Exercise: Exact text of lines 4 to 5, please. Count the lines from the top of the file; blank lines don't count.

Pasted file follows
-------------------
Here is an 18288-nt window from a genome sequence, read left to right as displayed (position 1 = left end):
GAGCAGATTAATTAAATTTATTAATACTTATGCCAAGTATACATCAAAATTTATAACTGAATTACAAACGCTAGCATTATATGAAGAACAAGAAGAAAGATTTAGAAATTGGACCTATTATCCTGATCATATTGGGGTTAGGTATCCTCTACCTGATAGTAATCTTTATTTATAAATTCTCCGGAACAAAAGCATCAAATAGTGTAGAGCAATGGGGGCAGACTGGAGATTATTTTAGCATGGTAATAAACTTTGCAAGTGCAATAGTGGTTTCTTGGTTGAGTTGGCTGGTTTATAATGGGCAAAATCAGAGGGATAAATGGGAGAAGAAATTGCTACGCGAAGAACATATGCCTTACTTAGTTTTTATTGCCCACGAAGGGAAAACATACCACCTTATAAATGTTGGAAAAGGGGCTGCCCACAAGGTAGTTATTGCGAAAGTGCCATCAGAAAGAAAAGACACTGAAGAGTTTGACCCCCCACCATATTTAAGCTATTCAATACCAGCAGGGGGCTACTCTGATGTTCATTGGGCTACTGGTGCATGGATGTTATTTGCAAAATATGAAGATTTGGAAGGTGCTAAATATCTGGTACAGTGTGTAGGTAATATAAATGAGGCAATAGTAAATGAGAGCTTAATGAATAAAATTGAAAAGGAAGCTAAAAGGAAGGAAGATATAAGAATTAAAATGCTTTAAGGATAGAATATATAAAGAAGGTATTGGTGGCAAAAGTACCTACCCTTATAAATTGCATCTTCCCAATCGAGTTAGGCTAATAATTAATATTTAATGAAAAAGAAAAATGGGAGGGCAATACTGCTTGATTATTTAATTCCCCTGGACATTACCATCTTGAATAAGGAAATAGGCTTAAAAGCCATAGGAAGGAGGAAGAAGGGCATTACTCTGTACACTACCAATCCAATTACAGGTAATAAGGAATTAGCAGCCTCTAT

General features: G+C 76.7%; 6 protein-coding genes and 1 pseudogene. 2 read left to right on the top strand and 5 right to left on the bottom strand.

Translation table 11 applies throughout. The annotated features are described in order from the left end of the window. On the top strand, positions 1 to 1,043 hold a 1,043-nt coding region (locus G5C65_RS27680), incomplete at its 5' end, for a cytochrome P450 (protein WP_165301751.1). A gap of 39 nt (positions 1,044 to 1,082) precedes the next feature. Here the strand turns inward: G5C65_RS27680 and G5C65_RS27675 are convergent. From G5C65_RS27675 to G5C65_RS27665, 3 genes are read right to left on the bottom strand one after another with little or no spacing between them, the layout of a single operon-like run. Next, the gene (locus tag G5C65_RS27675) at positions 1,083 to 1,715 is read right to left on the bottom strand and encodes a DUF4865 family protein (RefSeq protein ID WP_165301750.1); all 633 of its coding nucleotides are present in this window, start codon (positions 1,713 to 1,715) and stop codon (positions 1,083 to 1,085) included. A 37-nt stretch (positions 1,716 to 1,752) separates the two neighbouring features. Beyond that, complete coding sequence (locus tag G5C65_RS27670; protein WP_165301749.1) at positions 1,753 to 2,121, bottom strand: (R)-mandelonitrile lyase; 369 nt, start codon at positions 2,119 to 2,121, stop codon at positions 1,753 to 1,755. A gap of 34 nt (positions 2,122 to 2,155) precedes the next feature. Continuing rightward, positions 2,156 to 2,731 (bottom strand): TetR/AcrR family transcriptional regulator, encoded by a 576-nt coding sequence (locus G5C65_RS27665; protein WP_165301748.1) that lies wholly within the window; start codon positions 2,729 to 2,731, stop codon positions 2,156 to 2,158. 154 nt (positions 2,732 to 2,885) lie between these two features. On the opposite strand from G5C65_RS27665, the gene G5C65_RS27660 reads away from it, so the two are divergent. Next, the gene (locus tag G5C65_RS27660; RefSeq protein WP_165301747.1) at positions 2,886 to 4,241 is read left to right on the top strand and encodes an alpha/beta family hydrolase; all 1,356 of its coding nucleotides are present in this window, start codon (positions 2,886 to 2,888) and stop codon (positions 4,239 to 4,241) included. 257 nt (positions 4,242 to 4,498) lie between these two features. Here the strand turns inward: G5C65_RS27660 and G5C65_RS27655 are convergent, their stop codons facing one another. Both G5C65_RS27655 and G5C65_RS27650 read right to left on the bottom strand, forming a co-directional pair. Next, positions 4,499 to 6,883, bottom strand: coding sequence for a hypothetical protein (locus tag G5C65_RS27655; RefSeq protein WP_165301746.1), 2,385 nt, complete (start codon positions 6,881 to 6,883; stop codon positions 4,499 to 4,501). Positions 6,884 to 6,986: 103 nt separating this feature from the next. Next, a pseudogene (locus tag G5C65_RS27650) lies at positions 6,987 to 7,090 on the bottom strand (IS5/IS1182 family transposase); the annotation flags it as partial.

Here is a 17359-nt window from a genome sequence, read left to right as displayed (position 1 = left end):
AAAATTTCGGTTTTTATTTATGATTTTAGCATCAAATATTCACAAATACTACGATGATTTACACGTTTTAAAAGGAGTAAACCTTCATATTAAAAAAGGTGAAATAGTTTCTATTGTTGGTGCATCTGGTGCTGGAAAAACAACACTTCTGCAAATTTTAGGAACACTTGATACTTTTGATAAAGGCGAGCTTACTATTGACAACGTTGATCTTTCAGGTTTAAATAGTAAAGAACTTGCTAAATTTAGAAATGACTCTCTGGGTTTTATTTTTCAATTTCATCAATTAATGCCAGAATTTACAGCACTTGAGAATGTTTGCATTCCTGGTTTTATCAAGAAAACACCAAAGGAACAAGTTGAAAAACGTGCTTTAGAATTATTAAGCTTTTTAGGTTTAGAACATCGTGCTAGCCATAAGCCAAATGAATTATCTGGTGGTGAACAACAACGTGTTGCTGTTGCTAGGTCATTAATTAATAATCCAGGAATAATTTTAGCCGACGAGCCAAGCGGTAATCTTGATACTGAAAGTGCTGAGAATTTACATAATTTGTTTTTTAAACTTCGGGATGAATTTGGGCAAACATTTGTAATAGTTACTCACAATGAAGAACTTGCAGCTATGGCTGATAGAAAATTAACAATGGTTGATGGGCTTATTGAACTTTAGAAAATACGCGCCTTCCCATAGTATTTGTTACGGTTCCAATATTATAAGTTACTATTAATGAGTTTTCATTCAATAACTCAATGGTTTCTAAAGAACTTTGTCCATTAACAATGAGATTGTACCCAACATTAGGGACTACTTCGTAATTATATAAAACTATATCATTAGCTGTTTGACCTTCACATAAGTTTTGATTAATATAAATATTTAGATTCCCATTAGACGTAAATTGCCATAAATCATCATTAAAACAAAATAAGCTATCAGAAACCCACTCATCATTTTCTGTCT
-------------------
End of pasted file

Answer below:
Translation table 11 applies throughout. The annotated features are described in order from the left end of the window. On the top strand, positions 1 to 1,043 hold a 1,043-nt coding region (locus G5C65_RS27680), incomplete at its 5' end, for a cytochrome P450 (protein WP_165301751.1). A gap of 39 nt (positions 1,044 to 1,082) precedes the next feature. Here the strand turns inward: G5C65_RS27680 and G5C65_RS27675 are convergent. From G5C65_RS27675 to G5C65_RS27665, 3 genes are read right to left on the bottom strand one after another with little or no spacing between them, the layout of a single operon-like run. Next, the gene (locus tag G5C65_RS27675) at positions 1,083 to 1,715 is read right to left on the bottom strand and encodes a DUF4865 family protein (RefSeq protein ID WP_165301750.1); all 633 of its coding nucleotides are present in this window, start codon (positions 1,713 to 1,715) and stop codon (positions 1,083 to 1,085) included. A 37-nt stretch (positions 1,716 to 1,752) separates the two neighbouring features. Beyond that, complete coding sequence (locus tag G5C65_RS27670; protein WP_165301749.1) at positions 1,753 to 2,121, bottom strand: (R)-mandelonitrile lyase; 369 nt, start codon at positions 2,119 to 2,121, stop codon at positions 1,753 to 1,755. A gap of 34 nt (positions 2,122 to 2,155) precedes the next feature. Continuing rightward, positions 2,156 to 2,731 (bottom strand): TetR/AcrR family transcriptional regulator, encoded by a 576-nt coding sequence (locus G5C65_RS27665; protein WP_165301748.1) that lies wholly within the window; start codon positions 2,729 to 2,731, stop codon positions 2,156 to 2,158. 154 nt (positions 2,732 to 2,885) lie between these two features. On the opposite strand from G5C65_RS27665, the gene G5C65_RS27660 reads away from it, so the two are divergent. Next, the gene (locus tag G5C65_RS27660; RefSeq protein WP_165301747.1) at positions 2,886 to 4,241 is read left to right on the top strand and encodes an alpha/beta family hydrolase; all 1,356 of its coding nucleotides are present in this window, start codon (positions 2,886 to 2,888) and stop codon (positions 4,239 to 4,241) included. 257 nt (positions 4,242 to 4,498) lie between these two features. Here the strand turns inward: G5C65_RS27660 and G5C65_RS27655 are convergent, their stop codons facing one another. Both G5C65_RS27655 and G5C65_RS27650 read right to left on the bottom strand, forming a co-directional pair. Next, positions 4,499 to 6,883, bottom strand: coding sequence for a hypothetical protein (locus tag G5C65_RS27655; RefSeq protein WP_165301746.1), 2,385 nt, complete (start codon positions 6,881 to 6,883; stop codon positions 4,499 to 4,501). Positions 6,884 to 6,986: 103 nt separating this feature from the next. Next, a pseudogene (locus tag G5C65_RS27650) lies at positions 6,987 to 7,090 on the bottom strand (IS5/IS1182 family transposase); the annotation flags it as partial.

Here is a 17359-nt window from a genome sequence, read left to right as displayed (position 1 = left end):